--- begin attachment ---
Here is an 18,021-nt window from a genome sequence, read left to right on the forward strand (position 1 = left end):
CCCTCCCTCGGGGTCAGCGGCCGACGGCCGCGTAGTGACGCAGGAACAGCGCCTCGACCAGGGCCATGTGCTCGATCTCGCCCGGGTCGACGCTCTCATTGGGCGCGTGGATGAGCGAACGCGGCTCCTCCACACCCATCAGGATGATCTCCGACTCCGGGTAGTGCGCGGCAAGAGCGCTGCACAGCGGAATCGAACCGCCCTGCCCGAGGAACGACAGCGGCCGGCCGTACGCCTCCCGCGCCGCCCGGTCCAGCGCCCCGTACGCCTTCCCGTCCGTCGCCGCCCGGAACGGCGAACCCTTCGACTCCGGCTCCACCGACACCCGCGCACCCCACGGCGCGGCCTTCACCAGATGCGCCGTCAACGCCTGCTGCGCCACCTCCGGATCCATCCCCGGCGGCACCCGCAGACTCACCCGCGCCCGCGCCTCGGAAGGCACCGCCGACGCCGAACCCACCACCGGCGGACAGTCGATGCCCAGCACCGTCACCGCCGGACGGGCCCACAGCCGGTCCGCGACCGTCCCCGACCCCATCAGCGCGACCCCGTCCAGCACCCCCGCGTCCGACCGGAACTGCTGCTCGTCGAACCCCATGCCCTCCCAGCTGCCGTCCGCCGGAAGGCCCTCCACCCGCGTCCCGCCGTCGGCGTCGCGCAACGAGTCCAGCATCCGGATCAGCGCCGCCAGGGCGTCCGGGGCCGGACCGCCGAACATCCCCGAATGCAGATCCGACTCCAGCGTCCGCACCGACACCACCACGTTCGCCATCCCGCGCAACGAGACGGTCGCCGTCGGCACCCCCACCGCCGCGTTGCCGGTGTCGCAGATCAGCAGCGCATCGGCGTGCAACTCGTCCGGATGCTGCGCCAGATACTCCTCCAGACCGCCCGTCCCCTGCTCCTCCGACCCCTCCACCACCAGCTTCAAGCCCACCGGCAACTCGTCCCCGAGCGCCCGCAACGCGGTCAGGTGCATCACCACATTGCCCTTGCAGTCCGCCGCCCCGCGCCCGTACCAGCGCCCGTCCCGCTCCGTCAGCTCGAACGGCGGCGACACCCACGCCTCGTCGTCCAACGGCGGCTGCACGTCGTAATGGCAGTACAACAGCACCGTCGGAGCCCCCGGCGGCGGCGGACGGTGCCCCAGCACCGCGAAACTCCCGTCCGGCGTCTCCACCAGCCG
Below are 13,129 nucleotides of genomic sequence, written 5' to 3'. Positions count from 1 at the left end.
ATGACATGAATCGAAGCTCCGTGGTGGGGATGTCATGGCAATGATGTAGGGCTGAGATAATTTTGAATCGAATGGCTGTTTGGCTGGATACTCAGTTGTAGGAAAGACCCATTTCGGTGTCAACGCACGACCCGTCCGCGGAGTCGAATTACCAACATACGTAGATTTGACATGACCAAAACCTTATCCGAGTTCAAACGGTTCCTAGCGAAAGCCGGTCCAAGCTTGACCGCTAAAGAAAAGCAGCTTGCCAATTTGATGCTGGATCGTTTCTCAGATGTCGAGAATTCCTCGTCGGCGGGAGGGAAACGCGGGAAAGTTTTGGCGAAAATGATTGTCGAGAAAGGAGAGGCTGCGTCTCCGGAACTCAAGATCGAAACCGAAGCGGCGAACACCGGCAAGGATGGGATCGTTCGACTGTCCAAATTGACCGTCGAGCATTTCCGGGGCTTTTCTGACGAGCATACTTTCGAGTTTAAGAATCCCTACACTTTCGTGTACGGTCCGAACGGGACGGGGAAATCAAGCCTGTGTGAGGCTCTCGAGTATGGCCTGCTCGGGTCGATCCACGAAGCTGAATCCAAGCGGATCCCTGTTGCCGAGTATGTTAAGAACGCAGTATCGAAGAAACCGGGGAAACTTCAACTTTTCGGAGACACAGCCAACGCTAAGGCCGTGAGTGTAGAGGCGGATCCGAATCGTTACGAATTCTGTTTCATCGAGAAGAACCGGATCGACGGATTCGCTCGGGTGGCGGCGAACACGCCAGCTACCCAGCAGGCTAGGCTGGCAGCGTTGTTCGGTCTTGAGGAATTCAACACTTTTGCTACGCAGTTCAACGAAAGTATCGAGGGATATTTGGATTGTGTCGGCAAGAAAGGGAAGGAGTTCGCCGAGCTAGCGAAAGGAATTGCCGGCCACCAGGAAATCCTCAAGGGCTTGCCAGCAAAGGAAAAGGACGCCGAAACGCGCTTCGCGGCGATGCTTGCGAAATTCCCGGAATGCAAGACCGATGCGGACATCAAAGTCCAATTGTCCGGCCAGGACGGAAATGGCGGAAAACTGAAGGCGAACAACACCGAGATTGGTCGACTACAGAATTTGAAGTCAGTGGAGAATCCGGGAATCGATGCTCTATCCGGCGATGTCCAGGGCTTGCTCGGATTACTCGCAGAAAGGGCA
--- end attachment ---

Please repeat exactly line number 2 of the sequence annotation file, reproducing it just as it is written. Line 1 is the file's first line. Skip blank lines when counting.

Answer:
CCCTCCCTCGGGGTCAGCGGCCGACGGCCGCGTAGTGACGCAGGAACAGCGCCTCGACCAGGGCCATGTGCTCGATCTCGCCCGGGTCGACGCTCTCATTGGGCGCGTGGATGAGCGAACGCGGCTCCTCCACACCCATCAGGATGATCTCCGACTCCGGGTAGTGCGCGGCAAGAGCGCTGCACAGCGGAATCGAACCGCCCTGCCCGAGGAACGACAGCGGCCGGCCGTACGCCTCCCGCGCCGCCCGGTCCAGCGCCCCGTACGCCTTCCCGTCCGTCGCCGCCCGGAACGGCGAACCCTTCGACTCCGGCTCCACCGACACCCGCGCACCCCACGGCGCGGCCTTCACCAGATGCGCCGTCAACGCCTGCTGCGCCACCTCCGGATCCATCCCCGGCGGCACCCGCAGACTCACCCGCGCCCGCGCCTCGGAAGGCACCGCCGACGCCGAACCCACCACCGGCGGACAGTCGATGCCCAGCACCGTCACCGCCGGACGGGCCCACAGCCGGTCCGCGACCGTCCCCGACCCCATCAGCGCGACCCCGTCCAGCACCCCCGCGTCCGACCGGAACTGCTGCTCGTCGAACCCCATGCCCTCCCAGCTGCCGTCCGCCGGAAGGCCCTCCACCCGCGTCCCGCCGTCGGCGTCGCGCAACGAGTCCAGCATCCGGATCAGCGCCGCCAGGGCGTCCGGGGCCGGACCGCCGAACATCCCCGAATGCAGATCCGACTCCAGCGTCCGCACCGACACCACCACGTTCGCCATCCCGCGCAACGAGACGGTCGCCGTCGGCACCCCCACCGCCGCGTTGCCGGTGTCGCAGATCAGCAGCGCATCGGCGTGCAACTCGTCCGGATGCTGCGCCAGATACTCCTCCAGACCGCCCGTCCCCTGCTCCTCCGACCCCTCCACCACCAGCTTCAAGCCCACCGGCAACTCGTCCCCGAGCGCCCGCAACGCGGTCAGGTGCATCACCACATTGCCCTTGCAGTCCGCCGCCCCGCGCCCGTACCAGCGCCCGTCCCGCTCCGTCAGCTCGAACGGCGGCGACACCCACGCCTCGTCGTCCAACGGCGGCTGCACGTCGTAATGGCAGTACAACAGCACCGTCGGAGCCCCCGGCGGCGGCGGACGGTGCCCCAGCACCGCGAAACTCCCGTCCGGCGTCTCCACCAGCCG